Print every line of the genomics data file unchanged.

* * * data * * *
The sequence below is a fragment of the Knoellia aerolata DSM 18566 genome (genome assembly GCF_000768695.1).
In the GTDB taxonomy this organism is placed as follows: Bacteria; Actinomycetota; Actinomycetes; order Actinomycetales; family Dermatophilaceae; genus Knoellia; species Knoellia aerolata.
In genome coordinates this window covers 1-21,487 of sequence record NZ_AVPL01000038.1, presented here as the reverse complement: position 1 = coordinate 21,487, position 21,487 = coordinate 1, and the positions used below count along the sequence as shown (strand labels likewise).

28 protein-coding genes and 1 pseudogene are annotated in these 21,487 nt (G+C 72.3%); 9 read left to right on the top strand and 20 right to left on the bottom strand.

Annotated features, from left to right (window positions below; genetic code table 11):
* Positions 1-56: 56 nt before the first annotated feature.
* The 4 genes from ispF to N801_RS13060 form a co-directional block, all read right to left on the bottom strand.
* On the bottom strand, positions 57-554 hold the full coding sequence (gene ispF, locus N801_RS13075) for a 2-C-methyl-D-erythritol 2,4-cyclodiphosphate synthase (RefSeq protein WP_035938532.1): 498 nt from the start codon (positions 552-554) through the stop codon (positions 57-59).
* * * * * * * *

The sequence below is a fragment of the Knoellia aerolata DSM 18566 genome (genome assembly GCF_000768695.1).
In the GTDB taxonomy this organism is placed as follows: Bacteria; Actinomycetota; Actinomycetes; order Actinomycetales; family Dermatophilaceae; genus Knoellia; species Knoellia aerolata.
In genome coordinates this window covers 1-21,487 of sequence record NZ_AVPL01000038.1, presented here as the reverse complement: position 1 = coordinate 21,487, position 21,487 = coordinate 1, and the positions used below count along the sequence as shown (strand labels likewise).

28 protein-coding genes and 1 pseudogene are annotated in these 21,487 nt (G+C 72.3%); 9 read left to right on the top strand and 20 right to left on the bottom strand.

Annotated features, from left to right (window positions below; genetic code table 11):
* Positions 1-56: 56 nt before the first annotated feature.
* The 4 genes from ispF to N801_RS13060 form a co-directional block, all read right to left on the bottom strand.
* On the bottom strand, positions 57-554 hold the full coding sequence (gene ispF, locus N801_RS13075) for a 2-C-methyl-D-erythritol 2,4-cyclodiphosphate synthase (RefSeq protein WP_035938532.1): 498 nt from the start codon (positions 552-554) through the stop codon (positions 57-59).